At the beginning of our engagement with AIM we identified that website visitors needed more context than their experience offered at the time — not just about what the potential advocacy activities were but what the anticipated time commitment was for each of them. By setting expectations up front and adding more context, AIM was much more likely to have a higher conversion rate into those advocacy opportunities.

The simplicity of interaction from informing and provoking a site visitor to getting them to complete a desired action is pivotal. Many digital experiences (nonprofit and for-profit) make desired actions cumbersome to complete with winding paths through content, multi-step forms and missing confirmation moments.

Some recent work from our partner agency, Rhythm, demonstrates how clear and simple actions (even when related to sometimes complicated topics) make winning digital experiences.

The new site for When We All Vote (a non-partisan voter registration initiative started by Michelle Obama) demystifies the process of voter registration, provides guidance on how to request ballots, information on what voter ID laws are and helps site visitors find opportunities to become voter registration advocates.

Screenshots of the When We All Vote homepage on a dark purple background.

It’s easy to see the Social Impact User Journey brought to life through the site. Visitors are attracted through the use of bright color blocks, bold calls to action and direct, accessible content written in a style that appeals to When We All Vote’s target audience (typically, younger and first-time voters). They’re then informed and provoked through a mix of content about voter registration and voter suppression and moved to action — to check their own registration, volunteer for registration drives and donate to the cause.

One organization that utilizes the Social Impact user journey in a unique way is Kiva, a non-profit that facilitates micro-loans to individuals in underserved communities across the globe. Rather than collecting donations to the organization and then distributing those funds through programs, Kiva allows visitors the opportunity to fund real people directly. Site visitors can look through profiles of people around the world who are looking for funding for everything from growing bananas in Uganda to building bathrooms in Vietnam.

Screenshots of the website on a green background.

Visitors are attracted to the site by the idea that they can have a direct and measurable impact on real people. For as little as $5 (which they will likely receive back through Kiva’s amazing 96% repayment average), they can contribute to someone else’s entrepreneurial dreams or essential wellbeing. Kiva informs and provokes visitors by highlighting the stories of those seeking loans. In a break from the traditional non-profit model, Kiva stresses that visitors are not making donations to charitable causes, they are providing loans that will change someone’s life.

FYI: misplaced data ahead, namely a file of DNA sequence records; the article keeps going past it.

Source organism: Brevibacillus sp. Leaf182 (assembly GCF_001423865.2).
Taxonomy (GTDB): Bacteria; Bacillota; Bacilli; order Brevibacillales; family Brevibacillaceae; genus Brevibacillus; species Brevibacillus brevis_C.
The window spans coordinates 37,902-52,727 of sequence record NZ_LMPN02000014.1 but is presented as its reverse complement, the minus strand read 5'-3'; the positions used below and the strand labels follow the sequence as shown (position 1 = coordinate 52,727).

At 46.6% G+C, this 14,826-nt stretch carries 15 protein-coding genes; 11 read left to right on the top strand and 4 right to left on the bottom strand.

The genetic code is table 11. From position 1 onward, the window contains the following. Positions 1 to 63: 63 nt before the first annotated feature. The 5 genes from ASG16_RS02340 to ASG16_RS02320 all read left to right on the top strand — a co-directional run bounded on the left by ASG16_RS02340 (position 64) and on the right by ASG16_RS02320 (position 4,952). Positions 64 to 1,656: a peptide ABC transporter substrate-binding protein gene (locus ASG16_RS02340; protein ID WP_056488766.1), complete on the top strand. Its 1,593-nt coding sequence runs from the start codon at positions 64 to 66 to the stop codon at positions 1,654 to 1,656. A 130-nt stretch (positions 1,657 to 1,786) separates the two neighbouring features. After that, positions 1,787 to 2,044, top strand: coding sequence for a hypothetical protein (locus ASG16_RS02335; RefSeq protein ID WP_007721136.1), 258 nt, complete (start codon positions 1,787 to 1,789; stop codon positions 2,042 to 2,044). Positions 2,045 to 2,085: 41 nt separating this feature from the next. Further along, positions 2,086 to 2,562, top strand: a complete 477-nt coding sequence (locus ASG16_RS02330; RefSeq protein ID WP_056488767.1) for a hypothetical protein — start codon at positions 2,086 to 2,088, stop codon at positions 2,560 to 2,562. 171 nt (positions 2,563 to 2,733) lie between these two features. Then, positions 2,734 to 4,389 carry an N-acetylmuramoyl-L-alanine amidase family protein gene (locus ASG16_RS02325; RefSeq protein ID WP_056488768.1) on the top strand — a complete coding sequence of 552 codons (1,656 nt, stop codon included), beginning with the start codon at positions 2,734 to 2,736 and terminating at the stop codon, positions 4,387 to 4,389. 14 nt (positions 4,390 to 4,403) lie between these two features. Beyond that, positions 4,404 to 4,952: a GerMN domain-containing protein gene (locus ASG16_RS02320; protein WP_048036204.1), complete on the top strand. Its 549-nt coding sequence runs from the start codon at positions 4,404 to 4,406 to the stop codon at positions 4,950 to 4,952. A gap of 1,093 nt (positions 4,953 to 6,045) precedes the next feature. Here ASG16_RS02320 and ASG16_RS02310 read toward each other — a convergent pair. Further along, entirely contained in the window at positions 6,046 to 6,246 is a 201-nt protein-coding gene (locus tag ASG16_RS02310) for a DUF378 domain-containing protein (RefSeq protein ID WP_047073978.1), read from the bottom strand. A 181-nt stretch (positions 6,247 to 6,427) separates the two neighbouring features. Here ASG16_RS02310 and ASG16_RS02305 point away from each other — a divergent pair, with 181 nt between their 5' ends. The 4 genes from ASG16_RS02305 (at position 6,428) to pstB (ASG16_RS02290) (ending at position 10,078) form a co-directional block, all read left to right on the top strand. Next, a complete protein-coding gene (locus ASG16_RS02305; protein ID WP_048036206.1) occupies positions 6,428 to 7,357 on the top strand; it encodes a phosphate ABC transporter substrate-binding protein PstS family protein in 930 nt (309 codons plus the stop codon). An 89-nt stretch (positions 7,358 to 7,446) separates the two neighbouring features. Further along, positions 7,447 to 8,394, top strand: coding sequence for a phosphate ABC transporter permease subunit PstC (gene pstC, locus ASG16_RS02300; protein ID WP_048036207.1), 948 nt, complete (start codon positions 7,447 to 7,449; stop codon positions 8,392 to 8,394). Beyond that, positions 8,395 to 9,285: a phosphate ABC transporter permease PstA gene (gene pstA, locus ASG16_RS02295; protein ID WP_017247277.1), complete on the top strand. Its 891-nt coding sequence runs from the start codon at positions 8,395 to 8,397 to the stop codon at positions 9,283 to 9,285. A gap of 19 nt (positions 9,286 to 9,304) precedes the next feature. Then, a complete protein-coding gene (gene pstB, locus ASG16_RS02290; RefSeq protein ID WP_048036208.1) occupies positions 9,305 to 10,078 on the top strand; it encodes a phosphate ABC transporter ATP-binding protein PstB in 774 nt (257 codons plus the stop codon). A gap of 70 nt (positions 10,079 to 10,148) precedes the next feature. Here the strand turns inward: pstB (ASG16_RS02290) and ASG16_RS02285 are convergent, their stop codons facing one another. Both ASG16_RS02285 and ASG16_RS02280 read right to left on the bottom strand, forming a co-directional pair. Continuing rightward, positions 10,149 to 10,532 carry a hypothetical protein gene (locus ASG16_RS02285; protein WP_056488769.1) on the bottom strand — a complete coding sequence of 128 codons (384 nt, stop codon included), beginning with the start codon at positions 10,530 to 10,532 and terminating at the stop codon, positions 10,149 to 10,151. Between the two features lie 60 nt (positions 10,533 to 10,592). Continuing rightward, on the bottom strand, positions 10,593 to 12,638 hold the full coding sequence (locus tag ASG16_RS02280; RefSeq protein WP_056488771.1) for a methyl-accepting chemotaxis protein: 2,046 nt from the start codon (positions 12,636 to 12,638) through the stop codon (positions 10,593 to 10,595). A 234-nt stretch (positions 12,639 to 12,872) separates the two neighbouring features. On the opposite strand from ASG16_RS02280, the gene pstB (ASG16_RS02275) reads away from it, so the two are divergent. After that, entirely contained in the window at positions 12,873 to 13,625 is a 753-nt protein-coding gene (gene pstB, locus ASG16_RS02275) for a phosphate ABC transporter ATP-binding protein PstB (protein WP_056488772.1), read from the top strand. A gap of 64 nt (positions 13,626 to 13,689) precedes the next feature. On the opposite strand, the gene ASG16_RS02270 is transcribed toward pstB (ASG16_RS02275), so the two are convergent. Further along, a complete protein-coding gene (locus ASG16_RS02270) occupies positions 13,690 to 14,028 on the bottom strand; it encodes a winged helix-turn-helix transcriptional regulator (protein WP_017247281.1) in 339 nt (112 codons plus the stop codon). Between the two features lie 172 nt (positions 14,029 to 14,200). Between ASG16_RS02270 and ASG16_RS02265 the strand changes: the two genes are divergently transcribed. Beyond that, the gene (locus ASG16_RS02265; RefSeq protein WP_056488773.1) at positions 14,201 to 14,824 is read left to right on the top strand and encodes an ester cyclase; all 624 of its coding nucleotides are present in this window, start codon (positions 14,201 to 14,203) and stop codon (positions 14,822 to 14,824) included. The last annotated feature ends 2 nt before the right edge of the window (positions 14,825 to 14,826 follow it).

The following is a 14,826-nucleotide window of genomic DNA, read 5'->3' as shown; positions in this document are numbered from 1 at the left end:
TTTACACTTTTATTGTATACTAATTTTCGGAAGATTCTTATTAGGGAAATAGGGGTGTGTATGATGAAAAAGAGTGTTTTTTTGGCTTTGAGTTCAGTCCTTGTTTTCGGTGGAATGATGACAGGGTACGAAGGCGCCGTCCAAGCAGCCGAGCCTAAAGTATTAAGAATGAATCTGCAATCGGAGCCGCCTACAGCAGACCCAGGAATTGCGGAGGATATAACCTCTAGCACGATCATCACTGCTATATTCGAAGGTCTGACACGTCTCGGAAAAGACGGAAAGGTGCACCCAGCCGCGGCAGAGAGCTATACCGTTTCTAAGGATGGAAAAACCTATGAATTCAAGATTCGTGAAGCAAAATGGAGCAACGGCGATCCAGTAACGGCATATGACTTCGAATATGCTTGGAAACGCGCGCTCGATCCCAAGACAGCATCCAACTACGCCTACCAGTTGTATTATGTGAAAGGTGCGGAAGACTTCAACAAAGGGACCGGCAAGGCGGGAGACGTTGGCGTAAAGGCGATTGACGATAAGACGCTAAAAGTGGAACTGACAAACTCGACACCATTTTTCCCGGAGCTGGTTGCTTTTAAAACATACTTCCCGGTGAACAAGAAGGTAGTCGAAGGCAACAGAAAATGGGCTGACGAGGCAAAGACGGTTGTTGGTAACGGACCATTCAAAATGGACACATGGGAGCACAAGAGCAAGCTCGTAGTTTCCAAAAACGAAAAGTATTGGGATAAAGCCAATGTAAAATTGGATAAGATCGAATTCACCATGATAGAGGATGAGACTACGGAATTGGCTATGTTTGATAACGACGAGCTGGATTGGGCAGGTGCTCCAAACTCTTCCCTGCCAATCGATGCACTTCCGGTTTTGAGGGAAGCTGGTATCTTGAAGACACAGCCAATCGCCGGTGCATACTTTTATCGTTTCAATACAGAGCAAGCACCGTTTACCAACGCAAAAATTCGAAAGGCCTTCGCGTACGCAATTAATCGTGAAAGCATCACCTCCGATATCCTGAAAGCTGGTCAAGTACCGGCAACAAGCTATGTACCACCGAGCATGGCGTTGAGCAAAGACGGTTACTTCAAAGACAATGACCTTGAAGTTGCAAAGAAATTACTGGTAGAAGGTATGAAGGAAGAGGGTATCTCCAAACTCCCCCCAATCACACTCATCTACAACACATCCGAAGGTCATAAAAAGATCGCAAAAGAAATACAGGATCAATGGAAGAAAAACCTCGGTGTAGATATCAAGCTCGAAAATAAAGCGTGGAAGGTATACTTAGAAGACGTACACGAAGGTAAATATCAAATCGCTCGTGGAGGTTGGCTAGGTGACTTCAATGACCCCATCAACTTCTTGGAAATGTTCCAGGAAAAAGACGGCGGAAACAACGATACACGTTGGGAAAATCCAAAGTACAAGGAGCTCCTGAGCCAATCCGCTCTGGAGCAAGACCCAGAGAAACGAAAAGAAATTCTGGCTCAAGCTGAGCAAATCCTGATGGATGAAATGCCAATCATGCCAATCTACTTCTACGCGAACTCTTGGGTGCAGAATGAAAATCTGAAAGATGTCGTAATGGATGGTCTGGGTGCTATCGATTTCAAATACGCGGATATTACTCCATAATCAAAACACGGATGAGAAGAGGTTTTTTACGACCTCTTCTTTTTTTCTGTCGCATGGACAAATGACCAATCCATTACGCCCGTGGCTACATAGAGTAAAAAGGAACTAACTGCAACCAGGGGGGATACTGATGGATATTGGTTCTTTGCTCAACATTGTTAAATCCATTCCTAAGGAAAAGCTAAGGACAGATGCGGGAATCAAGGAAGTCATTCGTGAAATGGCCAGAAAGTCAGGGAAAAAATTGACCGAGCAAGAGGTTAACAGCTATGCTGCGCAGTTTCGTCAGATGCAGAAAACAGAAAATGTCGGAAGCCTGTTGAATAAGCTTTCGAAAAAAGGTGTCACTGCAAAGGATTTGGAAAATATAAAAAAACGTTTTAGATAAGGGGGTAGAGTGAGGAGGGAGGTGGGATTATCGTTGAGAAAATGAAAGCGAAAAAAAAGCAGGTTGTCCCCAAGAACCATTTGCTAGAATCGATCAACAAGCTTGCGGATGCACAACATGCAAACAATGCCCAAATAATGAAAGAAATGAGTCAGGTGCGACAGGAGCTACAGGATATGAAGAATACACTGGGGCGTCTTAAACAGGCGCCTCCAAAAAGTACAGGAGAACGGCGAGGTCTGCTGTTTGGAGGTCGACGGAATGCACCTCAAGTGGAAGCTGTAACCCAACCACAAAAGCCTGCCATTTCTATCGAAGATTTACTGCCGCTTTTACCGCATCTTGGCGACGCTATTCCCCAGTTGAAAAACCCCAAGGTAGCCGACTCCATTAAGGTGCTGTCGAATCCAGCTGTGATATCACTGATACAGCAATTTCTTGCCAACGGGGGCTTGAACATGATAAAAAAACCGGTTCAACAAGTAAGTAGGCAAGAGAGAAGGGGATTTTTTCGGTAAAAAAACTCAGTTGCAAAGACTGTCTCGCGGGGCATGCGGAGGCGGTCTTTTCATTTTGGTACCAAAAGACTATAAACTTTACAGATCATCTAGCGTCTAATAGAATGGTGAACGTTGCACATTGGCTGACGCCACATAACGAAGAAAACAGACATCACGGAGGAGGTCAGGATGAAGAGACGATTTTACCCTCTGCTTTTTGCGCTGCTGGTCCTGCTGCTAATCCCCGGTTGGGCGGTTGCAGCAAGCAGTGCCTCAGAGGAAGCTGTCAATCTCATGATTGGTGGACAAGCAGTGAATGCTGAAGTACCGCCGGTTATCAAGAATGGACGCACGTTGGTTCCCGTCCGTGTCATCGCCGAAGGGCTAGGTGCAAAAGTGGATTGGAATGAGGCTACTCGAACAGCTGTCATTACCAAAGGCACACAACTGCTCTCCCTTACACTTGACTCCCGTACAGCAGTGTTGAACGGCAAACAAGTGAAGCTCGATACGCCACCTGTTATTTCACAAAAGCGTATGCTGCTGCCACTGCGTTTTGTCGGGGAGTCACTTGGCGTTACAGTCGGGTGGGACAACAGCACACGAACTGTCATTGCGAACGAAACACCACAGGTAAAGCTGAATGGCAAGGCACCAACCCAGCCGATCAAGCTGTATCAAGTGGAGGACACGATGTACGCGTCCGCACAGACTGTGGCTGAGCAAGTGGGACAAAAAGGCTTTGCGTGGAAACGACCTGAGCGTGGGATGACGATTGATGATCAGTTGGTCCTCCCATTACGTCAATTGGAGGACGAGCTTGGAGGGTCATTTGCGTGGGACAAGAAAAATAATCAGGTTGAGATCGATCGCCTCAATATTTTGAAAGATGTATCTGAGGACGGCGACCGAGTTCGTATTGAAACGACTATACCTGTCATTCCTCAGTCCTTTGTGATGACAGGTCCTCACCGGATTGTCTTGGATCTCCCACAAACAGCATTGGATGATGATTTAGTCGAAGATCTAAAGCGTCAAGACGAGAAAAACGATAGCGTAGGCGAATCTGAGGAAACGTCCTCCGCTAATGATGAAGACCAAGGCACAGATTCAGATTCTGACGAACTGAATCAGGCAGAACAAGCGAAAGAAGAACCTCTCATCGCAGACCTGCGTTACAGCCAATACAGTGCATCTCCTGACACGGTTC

Once a loan is repaid, the site visitor who provided the loan can choose to reinvest that money in another loan and the engagement loop begins again. The smart system paired with a simple, but thoughtful user interface makes the site experience one that visitors want to return to, deepening their relationship with Kiva and the individuals who benefit from the loans.

Centering your digital experience around the Social Impact User Journey gives you a framework to make feature and functionality decisions that aren’t driven by maximizing profit or meaningless engagement. Considering the journey as an infinite loop incentivizes you to think about ways to deepen your relationship with site visitors and turn them into advocates.

Ultimately, utilizing this model helps you maximize your impact while being mindful of budget limitations — allowing you to create mission-based digital experiences.

To learn more about our work with the Alzheimer’s Impact Movement, check out the case study on our website.

Mediacurrent is an Open Source Product agency, defining, designing and delivering websites, platforms and digital experiences — often for mission driven and purpose-backed organizations.